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UK Parliament Enacts Sweeping New Fraud Legislation Aimed at AML/TF Activities

Alexander J. Cotoia currently serves as the Regulatory Compliance Manager at The Volkov Law Group, where he regularly advises the firm and its clients on international developments implicating compliance concerns. He is a regular speaker at compliance events and webinars, and provides training to AML officials in a variety of areas. He may be reached at [email protected].

On October 26, 2023, the Parliament of the United Kingdom of Great Britain and Northern Ireland enacted—after obtaining Royal Assent—a sweeping set of statutory requirements aimed squarely at combating fraud and money laundering in one of the world’s major financial markets. Titled the Economic Crime and Corporate Transparency Act 2023 (“ECCT Act”), the new legislation follows the enactment of more targeted requirements and prohibitions contained in predicate legislation adopted last year under the aegis of the Economic Crime (Transparency and Enforcement) 2022 Act (the “ECTE Act”). Among other things, the ECTE Act permitted His Majesty’s Government (“HM Government”) to move more swiftly to impose sanctions against individuals and entities allied with adversary governments in times of foreign crisis. Significantly, the ECTE Act also mandated the creation of a new register of overseas entities to address the specific problem of foreign criminals utilizing property located in the UK to launder and conceal the source of monies derived from international criminal activity. 

Significant Expansion of Companies House Authority and Limited Partnership Reform

The ECCT Act 2023 significantly expands upon this framework in several principal areas—not the least of which is a precipitous increase in Companies House’s authority to encompass:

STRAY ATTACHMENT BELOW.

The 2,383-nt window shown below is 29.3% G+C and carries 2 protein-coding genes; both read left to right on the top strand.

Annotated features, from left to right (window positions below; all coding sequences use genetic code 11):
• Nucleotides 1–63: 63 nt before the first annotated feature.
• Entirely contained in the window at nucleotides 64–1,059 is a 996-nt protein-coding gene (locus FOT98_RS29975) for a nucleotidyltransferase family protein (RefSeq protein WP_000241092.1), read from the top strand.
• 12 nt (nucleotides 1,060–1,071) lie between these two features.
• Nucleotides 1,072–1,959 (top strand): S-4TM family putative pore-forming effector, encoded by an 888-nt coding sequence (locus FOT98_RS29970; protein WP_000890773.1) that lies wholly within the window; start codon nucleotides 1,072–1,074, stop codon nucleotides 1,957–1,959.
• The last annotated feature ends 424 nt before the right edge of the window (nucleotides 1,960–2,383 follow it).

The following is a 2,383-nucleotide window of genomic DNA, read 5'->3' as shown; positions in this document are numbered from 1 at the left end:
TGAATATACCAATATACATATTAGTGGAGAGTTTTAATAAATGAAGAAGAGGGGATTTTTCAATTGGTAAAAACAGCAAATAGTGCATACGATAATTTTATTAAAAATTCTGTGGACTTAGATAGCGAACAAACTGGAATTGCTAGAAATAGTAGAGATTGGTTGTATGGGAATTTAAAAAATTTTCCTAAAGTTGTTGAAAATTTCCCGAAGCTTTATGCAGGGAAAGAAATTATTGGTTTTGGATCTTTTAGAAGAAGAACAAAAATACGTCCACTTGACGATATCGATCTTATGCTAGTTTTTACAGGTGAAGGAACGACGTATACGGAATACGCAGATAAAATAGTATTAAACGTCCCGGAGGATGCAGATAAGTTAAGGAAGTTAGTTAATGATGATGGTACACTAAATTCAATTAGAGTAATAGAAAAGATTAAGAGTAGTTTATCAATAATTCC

(1) the expansion of identity verification requirements for all new and existing registered company directors, Persons with Significant Control, and those tendering the delivery of corporate documents to the commercial registry with a view towards improving the accuracy of corporate data to support both business decisions and law enforcement activity; 

(2) the broadening of Companies House’s powers to equip the Registrar of Companies to become a “more active gatekeeper over company creation” as well as the custodian of more reliable data; 

(3) the collection of more reliable financial information by the commercial register to ensure that company information is more reliable, complete and accurate, and thus suitable for more sophisticated analysis leading to more reliable business decisions; 

(4) the provision of “more effective investigation and enforcement powers” along with the ability to “cross-check” data with other public and private sector bodies to ascertain the legitimacy of company filings; 

(5) the enhancement of protective measures designed to control the unlawful dissemination of personal information provided to Companies House to more sufficiently protect individuals from the intentional or negligent disclosure of information that would promoted fraud and other harms; and 

(6) the enactment of broader reforms that clamp down on the “misuse” of corporate vehicles—among them, limited partnerships (“LPs”). 

HM Government’s crackdown on LPs—including LPs of Scottish origin—is largely in response to independent data consistently demonstrating that such corporate vehicles are leveraged heavily by criminal enterprises to conceal illicit financial activity. This same data demonstrates that roughly 1 in 10 UK organized LPs act as front companies to conceal financial crime at global scale. While LPs have traditionally enjoyed significant latitude from the government in terms of formal registration requirements and lax oversight, the ECCT Act follows up on efforts originally commenced in 2018 to propose even more restrictions on LPs by tightening legal registration requirements; requiring LPs to maintain a connection to the UK; increasing transparency requirements; and empowering the Registrar to maintain a more accurate registry by permitting personnel to deregister LPs that are dissolved, no longer actively trading, or that have been rendered in-operational by court order. 

Aggressively Tacking the Plague of Money Laundering